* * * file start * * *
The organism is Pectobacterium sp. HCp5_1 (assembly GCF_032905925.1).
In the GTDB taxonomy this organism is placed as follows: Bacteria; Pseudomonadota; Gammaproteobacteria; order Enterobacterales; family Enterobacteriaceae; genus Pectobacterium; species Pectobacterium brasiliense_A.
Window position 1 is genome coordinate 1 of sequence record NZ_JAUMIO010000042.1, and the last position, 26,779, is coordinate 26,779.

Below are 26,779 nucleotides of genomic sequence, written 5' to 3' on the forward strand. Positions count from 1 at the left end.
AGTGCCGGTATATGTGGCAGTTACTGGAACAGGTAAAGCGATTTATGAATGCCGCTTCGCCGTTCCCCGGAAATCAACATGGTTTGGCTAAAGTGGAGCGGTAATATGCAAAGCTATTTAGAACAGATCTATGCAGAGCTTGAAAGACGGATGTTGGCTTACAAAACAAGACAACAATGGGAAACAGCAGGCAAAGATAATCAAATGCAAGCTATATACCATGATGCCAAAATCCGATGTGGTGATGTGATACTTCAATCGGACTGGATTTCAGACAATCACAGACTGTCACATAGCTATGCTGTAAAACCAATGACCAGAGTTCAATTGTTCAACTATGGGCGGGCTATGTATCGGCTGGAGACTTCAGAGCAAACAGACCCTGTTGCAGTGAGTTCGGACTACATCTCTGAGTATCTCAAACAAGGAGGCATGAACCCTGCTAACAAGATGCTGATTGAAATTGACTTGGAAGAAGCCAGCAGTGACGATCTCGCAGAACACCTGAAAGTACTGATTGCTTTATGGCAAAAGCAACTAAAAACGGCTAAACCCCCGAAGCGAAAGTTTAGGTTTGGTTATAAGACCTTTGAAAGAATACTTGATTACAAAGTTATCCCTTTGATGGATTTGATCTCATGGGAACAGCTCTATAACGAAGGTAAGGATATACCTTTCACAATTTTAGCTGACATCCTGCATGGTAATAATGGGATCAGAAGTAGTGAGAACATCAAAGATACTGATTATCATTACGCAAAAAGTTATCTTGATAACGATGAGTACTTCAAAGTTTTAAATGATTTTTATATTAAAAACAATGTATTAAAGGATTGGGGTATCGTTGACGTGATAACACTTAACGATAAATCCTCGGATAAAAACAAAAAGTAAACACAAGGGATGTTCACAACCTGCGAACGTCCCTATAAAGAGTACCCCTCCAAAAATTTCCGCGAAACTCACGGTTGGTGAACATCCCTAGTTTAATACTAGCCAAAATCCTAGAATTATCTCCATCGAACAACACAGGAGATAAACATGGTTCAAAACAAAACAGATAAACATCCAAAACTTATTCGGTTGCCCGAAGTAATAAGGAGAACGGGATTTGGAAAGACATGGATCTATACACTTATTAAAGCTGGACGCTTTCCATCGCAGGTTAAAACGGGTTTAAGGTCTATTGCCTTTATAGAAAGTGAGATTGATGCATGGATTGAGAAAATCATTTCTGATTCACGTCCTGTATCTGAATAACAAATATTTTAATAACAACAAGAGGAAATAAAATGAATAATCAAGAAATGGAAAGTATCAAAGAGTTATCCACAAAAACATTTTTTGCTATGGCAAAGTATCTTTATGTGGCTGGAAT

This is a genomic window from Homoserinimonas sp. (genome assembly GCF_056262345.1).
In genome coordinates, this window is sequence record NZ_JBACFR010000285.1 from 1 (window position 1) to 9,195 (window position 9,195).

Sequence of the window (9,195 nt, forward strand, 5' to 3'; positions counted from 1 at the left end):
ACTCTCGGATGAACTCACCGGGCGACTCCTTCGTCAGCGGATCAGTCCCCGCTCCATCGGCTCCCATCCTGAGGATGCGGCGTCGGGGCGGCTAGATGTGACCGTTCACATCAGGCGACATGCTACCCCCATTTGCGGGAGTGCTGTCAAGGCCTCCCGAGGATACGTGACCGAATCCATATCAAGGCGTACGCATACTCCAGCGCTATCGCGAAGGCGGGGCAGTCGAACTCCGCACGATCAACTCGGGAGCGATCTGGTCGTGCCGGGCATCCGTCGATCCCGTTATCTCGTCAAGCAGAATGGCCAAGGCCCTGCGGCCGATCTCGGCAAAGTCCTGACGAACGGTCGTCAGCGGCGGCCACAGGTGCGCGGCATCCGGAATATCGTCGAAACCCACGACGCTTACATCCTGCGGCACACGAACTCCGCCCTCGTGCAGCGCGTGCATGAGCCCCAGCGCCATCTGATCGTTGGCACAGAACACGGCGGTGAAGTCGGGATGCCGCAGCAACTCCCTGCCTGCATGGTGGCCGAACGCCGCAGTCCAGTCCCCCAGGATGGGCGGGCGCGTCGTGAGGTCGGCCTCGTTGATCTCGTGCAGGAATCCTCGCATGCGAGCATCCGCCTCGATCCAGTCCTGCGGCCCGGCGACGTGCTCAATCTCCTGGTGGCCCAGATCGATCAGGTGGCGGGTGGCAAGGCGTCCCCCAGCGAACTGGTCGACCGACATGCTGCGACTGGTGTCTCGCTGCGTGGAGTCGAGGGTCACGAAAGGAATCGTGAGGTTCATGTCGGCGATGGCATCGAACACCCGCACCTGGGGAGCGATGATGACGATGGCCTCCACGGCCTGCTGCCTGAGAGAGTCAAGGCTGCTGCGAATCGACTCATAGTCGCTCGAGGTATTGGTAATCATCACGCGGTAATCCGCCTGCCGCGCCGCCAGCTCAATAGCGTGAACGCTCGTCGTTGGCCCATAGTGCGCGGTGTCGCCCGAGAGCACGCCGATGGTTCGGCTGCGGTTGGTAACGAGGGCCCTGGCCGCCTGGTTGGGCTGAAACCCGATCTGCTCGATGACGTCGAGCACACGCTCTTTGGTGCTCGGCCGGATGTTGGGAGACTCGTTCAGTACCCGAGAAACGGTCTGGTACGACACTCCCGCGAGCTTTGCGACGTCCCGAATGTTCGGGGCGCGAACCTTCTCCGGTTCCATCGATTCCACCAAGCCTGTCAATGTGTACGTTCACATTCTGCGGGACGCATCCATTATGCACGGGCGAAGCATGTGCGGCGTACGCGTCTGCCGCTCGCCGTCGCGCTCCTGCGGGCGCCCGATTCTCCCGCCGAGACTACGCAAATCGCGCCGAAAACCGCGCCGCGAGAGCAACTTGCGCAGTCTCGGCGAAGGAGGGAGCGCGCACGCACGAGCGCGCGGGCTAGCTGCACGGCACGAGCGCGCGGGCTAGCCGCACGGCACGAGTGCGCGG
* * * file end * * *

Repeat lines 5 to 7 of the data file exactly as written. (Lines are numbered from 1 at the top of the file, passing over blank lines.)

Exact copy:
AGTGCCGGTATATGTGGCAGTTACTGGAACAGGTAAAGCGATTTATGAATGCCGCTTCGCCGTTCCCCGGAAATCAACATGGTTTGGCTAAAGTGGAGCGGTAATATGCAAAGCTATTTAGAACAGATCTATGCAGAGCTTGAAAGACGGATGTTGGCTTACAAAACAAGACAACAATGGGAAACAGCAGGCAAAGATAATCAAATGCAAGCTATATACCATGATGCCAAAATCCGATGTGGTGATGTGATACTTCAATCGGACTGGATTTCAGACAATCACAGACTGTCACATAGCTATGCTGTAAAACCAATGACCAGAGTTCAATTGTTCAACTATGGGCGGGCTATGTATCGGCTGGAGACTTCAGAGCAAACAGACCCTGTTGCAGTGAGTTCGGACTACATCTCTGAGTATCTCAAACAAGGAGGCATGAACCCTGCTAACAAGATGCTGATTGAAATTGACTTGGAAGAAGCCAGCAGTGACGATCTCGCAGAACACCTGAAAGTACTGATTGCTTTATGGCAAAAGCAACTAAAAACGGCTAAACCCCCGAAGCGAAAGTTTAGGTTTGGTTATAAGACCTTTGAAAGAATACTTGATTACAAAGTTATCCCTTTGATGGATTTGATCTCATGGGAACAGCTCTATAACGAAGGTAAGGATATACCTTTCACAATTTTAGCTGACATCCTGCATGGTAATAATGGGATCAGAAGTAGTGAGAACATCAAAGATACTGATTATCATTACGCAAAAAGTTATCTTGATAACGATGAGTACTTCAAAGTTTTAAATGATTTTTATATTAAAAACAATGTATTAAAGGATTGGGGTATCGTTGACGTGATAACACTTAACGATAAATCCTCGGATAAAAACAAAAAGTAAACACAAGGGATGTTCACAACCTGCGAACGTCCCTATAAAGAGTACCCCTCCAAAAATTTCCGCGAAACTCACGGTTGGTGAACATCCCTAGTTTAATACTAGCCAAAATCCTAGAATTATCTCCATCGAACAACACAGGAGATAAACATGGTTCAAAACAAAACAGATAAACATCCAAAACTTATTCGGTTGCCCGAAGTAATAAGGAGAACGGGATTTGGAAAGACATGGATCTATACACTTATTAAAGCTGGACGCTTTCCATCGCAGGTTAAAACGGGTTTAAGGTCTATTGCCTTTATAGAAAGTGAGATTGATGCATGGATTGAGAAAATCATTTCTGATTCACGTCCTGTATCTGAATAACAAATATTTTAATAACAACAAGAGGAAATAAAATGAATAATCAAGAAATGGAAAGTATCAAAGAGTTATCCACAAAAACATTTTTTGCTATGGCAAAGTATCTTTATGTGGCTGGAAT

This is a genomic window from Homoserinimonas sp. (genome assembly GCF_056262345.1).
In genome coordinates, this window is sequence record NZ_JBACFR010000285.1 from 1 (window position 1) to 9,195 (window position 9,195).